The spate of delistings seen on the JSE over the past few years could pose a significant threat to South Africans’ retirement funds.
This is feedback from Sasfin Asset Consulting’s head of advice, Johan Gouws, who told Kaya Biz that the number of companies listed on the JSE has nearly halved over the past two decades.
Twenty years ago, there were just over 470 listed companies on the JSE. Today, this number is around 287.
Particularly in the past few years, the JSE has seen a spate of delistings – a trend projected to get worse.
Over 20 companies were delisted from the exchange in 2022 alone. The number of companies listed on the bourse has dropped by more than half over the past 30 years.
In 2022, AmaranthCX rang the warning bells for a string of delistings from the JSE.
The company said South Africa had 332 listed companies across the JSE and the three challenger stock exchanges at the beginning of 2022.
AmaranthCX director Paul Miller said that during the first half of 2022, 18 companies were delisted from the JSE and other exchanges.
Fourteen more companies are in the formal process of delisting or are subject to corporate action likely to result in their delisting.
There are also 16 companies suspended from trading or which have not been able to publish their financial results.
AmaranthCX’s research suggested that at least 32 companies, potentially far more, will delist from South African stock exchanges this year.
This means there are fewer companies for asset managers to invest in on behalf of retirement funds and the members of those retirement funds, Gouws said.
“If you just look at the structure of a retirement fund, regulations require them to have a default ‘life-stage strategy’,” he said.
“Any member that is part of a fund that doesn’t make a specific choice will invest it according to the strategy.”
This strategy, he explained, states that the further you are away from retirement, the more risk you can take in your portfolio to get the best growth.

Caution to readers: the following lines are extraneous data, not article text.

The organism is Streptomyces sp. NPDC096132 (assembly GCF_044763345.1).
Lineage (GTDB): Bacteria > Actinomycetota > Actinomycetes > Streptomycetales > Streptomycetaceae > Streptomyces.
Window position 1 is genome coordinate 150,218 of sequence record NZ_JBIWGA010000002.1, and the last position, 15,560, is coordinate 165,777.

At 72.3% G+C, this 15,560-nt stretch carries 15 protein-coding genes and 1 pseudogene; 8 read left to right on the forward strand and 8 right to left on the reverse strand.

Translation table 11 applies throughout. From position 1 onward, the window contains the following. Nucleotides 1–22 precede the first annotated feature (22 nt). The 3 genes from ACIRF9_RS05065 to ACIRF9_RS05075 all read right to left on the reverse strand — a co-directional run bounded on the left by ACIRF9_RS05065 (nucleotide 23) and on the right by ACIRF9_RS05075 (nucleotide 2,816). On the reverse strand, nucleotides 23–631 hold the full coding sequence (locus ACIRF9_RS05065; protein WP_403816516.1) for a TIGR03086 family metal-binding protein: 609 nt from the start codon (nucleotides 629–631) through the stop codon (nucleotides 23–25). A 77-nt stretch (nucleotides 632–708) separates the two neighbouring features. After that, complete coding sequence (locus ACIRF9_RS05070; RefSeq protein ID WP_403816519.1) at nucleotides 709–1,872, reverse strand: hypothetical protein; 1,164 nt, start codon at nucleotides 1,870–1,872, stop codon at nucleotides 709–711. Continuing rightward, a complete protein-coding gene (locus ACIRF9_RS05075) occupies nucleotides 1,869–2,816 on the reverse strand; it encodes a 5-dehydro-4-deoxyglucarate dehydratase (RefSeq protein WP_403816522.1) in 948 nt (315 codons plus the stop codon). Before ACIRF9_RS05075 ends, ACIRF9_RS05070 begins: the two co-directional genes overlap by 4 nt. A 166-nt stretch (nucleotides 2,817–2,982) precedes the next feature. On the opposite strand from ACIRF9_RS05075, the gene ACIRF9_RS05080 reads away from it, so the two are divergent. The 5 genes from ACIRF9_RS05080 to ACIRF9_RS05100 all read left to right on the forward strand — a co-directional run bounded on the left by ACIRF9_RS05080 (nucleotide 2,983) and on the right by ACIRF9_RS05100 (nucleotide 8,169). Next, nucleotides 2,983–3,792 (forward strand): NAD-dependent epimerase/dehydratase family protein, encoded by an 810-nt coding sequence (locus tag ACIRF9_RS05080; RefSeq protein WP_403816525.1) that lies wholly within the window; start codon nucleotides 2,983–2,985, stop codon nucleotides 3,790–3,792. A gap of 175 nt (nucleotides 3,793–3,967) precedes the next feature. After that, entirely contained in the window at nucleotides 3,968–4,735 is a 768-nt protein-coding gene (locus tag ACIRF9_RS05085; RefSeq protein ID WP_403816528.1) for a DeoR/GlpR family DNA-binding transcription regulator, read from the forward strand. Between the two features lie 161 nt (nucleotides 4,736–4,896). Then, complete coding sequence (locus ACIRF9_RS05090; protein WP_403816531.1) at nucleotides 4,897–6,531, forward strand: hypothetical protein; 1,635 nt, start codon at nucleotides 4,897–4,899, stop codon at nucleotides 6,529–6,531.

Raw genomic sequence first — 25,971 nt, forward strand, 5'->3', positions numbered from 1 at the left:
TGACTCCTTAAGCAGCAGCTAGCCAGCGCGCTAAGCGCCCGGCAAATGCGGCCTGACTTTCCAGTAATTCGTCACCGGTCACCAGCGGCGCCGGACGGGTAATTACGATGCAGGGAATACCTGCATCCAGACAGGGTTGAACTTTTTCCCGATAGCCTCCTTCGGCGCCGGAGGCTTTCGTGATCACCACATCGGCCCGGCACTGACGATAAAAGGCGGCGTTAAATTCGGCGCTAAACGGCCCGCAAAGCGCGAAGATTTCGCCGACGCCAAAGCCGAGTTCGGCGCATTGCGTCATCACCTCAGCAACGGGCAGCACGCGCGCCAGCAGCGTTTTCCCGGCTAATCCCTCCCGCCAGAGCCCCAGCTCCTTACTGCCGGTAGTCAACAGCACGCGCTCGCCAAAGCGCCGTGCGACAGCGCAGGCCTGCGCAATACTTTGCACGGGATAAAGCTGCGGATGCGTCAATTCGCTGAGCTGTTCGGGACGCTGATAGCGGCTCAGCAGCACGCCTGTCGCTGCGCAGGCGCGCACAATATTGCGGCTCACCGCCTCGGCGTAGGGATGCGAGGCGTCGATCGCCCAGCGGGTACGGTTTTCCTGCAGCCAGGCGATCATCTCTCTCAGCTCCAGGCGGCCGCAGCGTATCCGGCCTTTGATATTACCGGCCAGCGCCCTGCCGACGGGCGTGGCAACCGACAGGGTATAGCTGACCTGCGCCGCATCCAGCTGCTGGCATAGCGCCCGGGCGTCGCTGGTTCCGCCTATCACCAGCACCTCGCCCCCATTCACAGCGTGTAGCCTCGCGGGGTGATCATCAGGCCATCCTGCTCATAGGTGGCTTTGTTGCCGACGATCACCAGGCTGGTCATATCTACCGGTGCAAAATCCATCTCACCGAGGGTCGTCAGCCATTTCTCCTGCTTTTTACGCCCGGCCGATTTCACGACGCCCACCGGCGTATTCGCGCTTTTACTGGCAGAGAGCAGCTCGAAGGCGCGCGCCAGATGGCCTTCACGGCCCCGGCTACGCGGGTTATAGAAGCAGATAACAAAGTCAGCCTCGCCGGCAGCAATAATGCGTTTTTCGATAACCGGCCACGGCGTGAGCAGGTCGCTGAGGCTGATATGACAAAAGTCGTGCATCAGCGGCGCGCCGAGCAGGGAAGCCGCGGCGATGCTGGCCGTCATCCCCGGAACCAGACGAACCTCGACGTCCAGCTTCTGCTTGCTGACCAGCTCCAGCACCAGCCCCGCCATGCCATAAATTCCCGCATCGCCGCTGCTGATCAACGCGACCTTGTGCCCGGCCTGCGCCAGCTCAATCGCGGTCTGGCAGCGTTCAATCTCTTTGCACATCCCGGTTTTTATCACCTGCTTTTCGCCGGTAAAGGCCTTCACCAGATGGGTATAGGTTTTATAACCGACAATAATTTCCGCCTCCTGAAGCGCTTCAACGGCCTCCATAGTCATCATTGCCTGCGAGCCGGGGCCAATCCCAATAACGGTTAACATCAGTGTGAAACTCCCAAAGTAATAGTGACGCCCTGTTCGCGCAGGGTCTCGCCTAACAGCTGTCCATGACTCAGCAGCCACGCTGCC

“This means that Regulation 28 of the Pension Fund Act allows a retirement fund to invest up to 75% of the fund in growth assets like listed stocks locally or offshore.
Therefore, most retirement money in retirement funds is held as high equity multi-asset class funds.
“We constantly monitor the kind of exposure that the different asset managers have to these asset classes,” he said.
“And we can see that for these high growth portfolios where most of the investments of members are invested, around 40% to 45% of the whole is in South African listed shares.”
“So that is why whatever happens to the JSE and the shrinking JSE at this point in time, it really has got quite a few implications potentially for retirement funds and specifically the asset managers that are supposed to manage that.”
He said the shrinking JSE has led to concerns around bigger concentration risk because there are now fewer stocks available to invest in.
Fewer stocks mean asset managers, specifically larger asset managers, have to take larger positions in certain stocks.
This also exposes retirement fund members and asset managers to liquidity risk.
For example, when an asset manager wants to sell out of a fund within a specific time, they may not be able to do so because there is not sufficient liquidity in the fund, and they will, therefore, have to sell at much lower prices than they would have.
Gouws specified that these risks are not reasons for panic at this point in time.
“But I do think we need to look at this and think about how we can manage the increasing potential risk of what I’ve just explained in terms of concentration risk and liquidity risk,” he said.
In addition, he said there are measures to counter the shrinking JSE at this point.
For example, Regulation 28 now allows retirement funds to invest up to 45% offshore.
“I’m not saying they must go to 45% because it brings with it also its own currency risk, but we’re saying that about 30% to 35% is what a lot of the studies are showing is where the optimal point is.”